Clip: Speaking with David Lowery
Speaking with David Lowery
October 29, 2004
Camper Van Beethoven is admired primarily for novelty nuggets such as "Take
the Skinheads Bowling" and "Joe Stalin's Cadillac," but far more crucial
than those left-of-the-dial standards is the time in the late '80s they
spent cramming as many styles as possible -- ska, shuffle-punk, country,
rockabilly -- into their acclaimed bag of tricks. Camper's music was a
group effort, but the words belonged to David Lowery, the Marlboro
Red-voiced singer whose sardonic wit presaged the ironic-slacker vibe that
would come to exhaustingly define the 1990s by a good four or five years.
Camper fractured in the early '90s, leaving Lowery to redirect his country
senses into the successful alternative outfit Cracker, but CVB reunion
rumors began circulating in 2000, and the group gradually began easing
back, often on the same bill as Cracker, in a process that Lowery says
reached a peak in Chicago. CVB's new album, "New Roman Times," is its first
since 1989's "Key Lime Pie"; it's no cash-in comeback but a quasi-rock
opera with plenty to say about the state of politics and war.
HERE'S WHAT LOWERY HAD TO SAY:
On calling it a comeback: It's pretty hard to do a reunion record and have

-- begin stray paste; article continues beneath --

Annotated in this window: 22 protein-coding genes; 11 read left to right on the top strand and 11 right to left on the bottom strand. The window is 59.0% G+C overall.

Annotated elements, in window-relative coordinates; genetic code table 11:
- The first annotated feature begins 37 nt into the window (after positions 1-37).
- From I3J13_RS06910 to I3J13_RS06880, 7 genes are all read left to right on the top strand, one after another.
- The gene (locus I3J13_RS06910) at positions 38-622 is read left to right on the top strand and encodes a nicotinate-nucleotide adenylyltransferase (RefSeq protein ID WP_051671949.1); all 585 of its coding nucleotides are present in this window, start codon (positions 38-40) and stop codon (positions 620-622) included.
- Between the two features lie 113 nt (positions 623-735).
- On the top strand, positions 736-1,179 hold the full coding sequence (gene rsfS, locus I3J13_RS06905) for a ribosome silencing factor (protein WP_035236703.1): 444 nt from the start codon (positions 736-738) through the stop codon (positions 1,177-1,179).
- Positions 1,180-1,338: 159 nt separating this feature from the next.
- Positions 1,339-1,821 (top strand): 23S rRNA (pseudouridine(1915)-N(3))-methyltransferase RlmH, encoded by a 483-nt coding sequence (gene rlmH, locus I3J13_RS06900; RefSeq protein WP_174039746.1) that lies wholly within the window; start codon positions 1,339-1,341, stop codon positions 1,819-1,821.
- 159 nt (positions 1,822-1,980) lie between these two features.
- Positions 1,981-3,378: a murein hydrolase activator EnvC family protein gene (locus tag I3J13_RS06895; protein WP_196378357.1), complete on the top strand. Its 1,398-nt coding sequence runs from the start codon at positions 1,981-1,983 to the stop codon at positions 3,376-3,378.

people treat it on par as the stuff that you originally did, and people
have commented that (this) is one of our better records.
On priming the reunion process: In much the way that Camper came apart over
a period of 2-1/2 years, we came back slowly. We started playing old Camper
songs in Cracker shows, and we'd bring in (Camper musicians) and have this
expanded lineup. And by about 2002, we finally were like, "Let's try some
reunion shows." But we didn't want an exercise in nostalgia.
At the Abbey: We did three shows at the Abbey Pub in Chicago, which was
legendary in our minds for feeling like we were back.
Striking back at the empire: "Roman" is about the political climate, but I
don't necessarily mean Bush in particular. I mean this division between
what are perceived as the God-fearing, Bible-thumping, fundamentalist
Christian red parts of the country, and the secular, homosexual-agenda blue
parts of the country.
Red or blue?: I've always felt like I was between those two worlds. I was
born in Texas. My father was military, and my father's family is all from
Arkansas, and everybody in that family is for Bush. But my dad being
military, there's no way in hell he's gonna vote for Bush. That's pretty
common among military guys, especially the retired ones.
On moderation: I'm a rabid moderate. I don't want people to think that this
record is an anti-Bush thing, but it is about war and American imperialism
-- hence the name. But it's fictional and it's set in an alternate reality
-- an alt-country.
Both bands: Even though this is a Camper tour, there's a smattering of
shows with Cracker. We like to think of ourselves as the
Parliament-Funkadelic of indie rock.
Is the title a gag for all those font enthusiasts out there? I was so
surprised to see with Bush's Air National Guard documents, that suddenly
Times New Roman was a household word, at least for a week. Viktor
Krummenacher, the bass player, was working on some art ideas for us, and it
just happened to be a font he was working with. I wrote it down in the
sketchpad and went, "Well, that's the name of the record." It's an art
CAMPER VAN BEETHOVEN, THE DAMNWELLS
# 7 tonight
# Metro, 3730 N. Clark
# Tickets, $20
# (312) 559-1212